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I'm relatively new to unit testing and i'm trying to figure out a way to test an XHR request in a meaningful way.

1) The request pulls in various scripts and other resources onto the page, I want to make sure the correct number of resources are being loaded, and that the request is successful.

2) Should I use an actual request to the service that is providing the resource? I looked at fakeserver and fakexhr request on, but I don't really get how those can provide a meaningful test.

3) I'm testing existing code, which I realize is pretty pointless, but it's what i'm required to do. That being said, there is alot of code in certain methods which could potentially be broken down into various tests. Should I break the existing code down and create tests for my interpreted expectation? Or just write tests for what is actually there?.... if that makes any sense.

Thanks, -John

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1 Answer 1

I find it useful to use the sinon fakeServer to return various test responses that will exercise my client-side functions. You can set up a series of tests in which a fakeServer response returns data that you can use to subsequently check the behaviour of your code. For example, suppose you expect ten resource objects to be returned, you can create pre-canned xml or json to represent those resources and then check that your code has handled them properly. In another test, what does your code do when you only receive nine objects?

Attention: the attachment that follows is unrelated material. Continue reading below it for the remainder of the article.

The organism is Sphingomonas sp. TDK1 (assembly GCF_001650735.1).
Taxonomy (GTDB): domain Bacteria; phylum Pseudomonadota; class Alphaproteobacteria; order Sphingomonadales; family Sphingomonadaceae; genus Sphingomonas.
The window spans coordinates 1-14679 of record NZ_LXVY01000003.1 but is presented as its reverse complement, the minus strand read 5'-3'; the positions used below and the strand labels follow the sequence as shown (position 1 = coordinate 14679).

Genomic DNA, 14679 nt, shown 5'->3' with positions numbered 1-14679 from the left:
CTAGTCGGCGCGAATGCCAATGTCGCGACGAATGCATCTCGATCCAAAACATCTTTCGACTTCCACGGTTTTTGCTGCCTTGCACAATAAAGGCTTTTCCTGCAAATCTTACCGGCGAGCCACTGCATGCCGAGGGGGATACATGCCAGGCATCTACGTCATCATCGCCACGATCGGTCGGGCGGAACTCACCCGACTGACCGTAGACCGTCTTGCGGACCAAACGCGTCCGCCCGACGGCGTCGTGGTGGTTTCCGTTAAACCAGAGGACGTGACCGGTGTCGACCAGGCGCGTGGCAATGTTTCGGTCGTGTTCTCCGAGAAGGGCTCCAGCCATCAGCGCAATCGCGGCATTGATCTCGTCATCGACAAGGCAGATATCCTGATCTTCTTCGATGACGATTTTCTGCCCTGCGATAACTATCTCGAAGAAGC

Begin writing your tests to cover your existing code. When those tests pass, begin breaking up your code into easier-to-understand and meaningful units. If the tests still pass, then great, you've just refactored your code and not inadvertently broken anything. Also, now you've got smaller chunks of code that can more readily be tested and understood. From this point on you'll never look back :-)

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